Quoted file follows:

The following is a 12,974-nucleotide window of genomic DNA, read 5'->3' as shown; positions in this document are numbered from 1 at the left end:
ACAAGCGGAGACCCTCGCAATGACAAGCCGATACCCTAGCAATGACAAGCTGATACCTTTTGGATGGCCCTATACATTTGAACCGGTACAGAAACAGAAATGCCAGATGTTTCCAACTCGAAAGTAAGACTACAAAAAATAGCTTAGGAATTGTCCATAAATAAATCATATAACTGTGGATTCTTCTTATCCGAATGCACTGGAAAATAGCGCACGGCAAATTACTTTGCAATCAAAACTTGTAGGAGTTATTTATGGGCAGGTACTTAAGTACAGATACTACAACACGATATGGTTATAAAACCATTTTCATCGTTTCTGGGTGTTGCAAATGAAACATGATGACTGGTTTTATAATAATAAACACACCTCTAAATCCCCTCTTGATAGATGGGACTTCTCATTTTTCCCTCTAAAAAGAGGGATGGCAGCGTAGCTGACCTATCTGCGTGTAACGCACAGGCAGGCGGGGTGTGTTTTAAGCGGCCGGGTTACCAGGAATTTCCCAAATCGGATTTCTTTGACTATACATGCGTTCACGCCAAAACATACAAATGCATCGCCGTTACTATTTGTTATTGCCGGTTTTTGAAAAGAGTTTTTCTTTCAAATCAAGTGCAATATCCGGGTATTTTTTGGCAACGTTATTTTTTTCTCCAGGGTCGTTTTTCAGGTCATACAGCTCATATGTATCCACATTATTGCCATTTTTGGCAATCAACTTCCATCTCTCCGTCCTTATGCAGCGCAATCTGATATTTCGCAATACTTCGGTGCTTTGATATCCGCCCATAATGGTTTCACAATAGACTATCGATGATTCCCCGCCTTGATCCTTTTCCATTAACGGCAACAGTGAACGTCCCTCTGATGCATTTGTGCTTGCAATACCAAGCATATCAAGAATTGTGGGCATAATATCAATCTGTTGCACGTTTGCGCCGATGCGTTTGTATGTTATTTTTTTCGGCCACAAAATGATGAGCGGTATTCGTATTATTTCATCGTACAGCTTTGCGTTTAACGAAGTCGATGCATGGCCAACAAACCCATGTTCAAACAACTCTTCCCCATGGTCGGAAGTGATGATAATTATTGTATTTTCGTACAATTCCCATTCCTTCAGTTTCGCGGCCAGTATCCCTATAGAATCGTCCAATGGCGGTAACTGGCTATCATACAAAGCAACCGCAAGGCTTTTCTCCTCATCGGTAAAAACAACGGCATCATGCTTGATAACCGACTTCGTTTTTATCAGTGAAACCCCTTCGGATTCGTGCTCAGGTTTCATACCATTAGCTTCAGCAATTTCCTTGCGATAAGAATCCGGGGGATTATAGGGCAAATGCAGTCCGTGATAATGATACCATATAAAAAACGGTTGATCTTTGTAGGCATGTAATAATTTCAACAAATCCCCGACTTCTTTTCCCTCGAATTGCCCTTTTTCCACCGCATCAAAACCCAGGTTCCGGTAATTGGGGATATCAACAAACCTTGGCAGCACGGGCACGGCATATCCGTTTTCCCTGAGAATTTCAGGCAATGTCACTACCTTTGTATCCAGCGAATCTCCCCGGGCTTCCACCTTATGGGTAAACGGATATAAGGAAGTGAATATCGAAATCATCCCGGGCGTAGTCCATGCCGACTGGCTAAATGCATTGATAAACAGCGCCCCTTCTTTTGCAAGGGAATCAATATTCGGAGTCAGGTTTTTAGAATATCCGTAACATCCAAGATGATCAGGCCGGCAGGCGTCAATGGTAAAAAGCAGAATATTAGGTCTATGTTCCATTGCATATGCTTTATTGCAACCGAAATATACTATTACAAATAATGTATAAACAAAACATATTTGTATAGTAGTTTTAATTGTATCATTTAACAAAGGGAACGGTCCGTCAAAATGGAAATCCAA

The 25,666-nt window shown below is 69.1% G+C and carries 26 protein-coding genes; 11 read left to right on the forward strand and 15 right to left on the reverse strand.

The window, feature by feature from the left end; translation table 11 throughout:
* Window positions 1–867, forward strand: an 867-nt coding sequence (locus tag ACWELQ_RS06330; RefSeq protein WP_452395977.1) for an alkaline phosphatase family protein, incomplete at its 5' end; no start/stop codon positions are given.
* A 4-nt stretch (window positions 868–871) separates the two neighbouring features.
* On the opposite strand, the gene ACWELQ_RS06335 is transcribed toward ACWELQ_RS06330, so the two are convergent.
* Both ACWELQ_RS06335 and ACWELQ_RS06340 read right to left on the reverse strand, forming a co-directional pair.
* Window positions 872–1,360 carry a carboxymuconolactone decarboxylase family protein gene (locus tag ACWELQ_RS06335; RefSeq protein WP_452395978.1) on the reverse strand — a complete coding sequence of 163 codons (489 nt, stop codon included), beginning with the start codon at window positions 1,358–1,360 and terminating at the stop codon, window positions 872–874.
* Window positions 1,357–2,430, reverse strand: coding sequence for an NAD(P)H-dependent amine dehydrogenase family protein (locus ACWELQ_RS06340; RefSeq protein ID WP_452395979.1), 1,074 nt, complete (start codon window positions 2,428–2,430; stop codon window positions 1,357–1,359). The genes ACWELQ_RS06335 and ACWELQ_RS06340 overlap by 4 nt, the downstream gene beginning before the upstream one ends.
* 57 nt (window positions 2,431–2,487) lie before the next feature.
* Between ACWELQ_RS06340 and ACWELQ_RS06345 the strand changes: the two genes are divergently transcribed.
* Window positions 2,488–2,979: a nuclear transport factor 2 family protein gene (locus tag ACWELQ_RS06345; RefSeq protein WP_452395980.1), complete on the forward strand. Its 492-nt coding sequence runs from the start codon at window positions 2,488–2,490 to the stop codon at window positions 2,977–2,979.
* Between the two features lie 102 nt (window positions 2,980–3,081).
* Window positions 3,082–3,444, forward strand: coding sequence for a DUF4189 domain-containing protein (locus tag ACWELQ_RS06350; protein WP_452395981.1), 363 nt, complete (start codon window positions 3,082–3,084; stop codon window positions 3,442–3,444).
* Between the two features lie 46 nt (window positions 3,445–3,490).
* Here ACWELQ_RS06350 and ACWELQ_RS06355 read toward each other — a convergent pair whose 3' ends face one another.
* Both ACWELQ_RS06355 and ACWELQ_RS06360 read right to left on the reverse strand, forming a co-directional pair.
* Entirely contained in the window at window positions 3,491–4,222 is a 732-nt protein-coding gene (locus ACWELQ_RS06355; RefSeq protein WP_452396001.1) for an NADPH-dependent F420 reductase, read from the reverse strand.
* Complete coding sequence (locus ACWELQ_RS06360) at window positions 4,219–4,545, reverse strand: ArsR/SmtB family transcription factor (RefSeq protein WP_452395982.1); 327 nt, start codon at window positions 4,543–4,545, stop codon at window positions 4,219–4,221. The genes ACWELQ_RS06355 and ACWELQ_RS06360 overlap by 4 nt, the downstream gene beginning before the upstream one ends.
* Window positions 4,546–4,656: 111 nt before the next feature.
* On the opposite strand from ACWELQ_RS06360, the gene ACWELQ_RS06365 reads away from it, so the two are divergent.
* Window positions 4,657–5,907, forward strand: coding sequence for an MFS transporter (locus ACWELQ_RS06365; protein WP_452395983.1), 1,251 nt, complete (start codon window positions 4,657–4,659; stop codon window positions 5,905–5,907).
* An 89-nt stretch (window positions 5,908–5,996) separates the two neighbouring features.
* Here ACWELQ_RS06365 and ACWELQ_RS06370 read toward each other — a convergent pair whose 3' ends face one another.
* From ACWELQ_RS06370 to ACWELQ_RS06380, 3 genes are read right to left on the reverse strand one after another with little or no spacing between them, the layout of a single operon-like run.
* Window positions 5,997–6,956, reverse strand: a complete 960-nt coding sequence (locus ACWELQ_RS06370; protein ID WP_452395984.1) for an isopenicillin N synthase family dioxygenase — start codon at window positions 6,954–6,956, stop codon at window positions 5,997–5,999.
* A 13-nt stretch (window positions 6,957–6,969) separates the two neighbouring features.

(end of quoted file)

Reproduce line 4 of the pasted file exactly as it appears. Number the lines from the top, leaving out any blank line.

The window, feature by feature from the left end; translation table 11 throughout: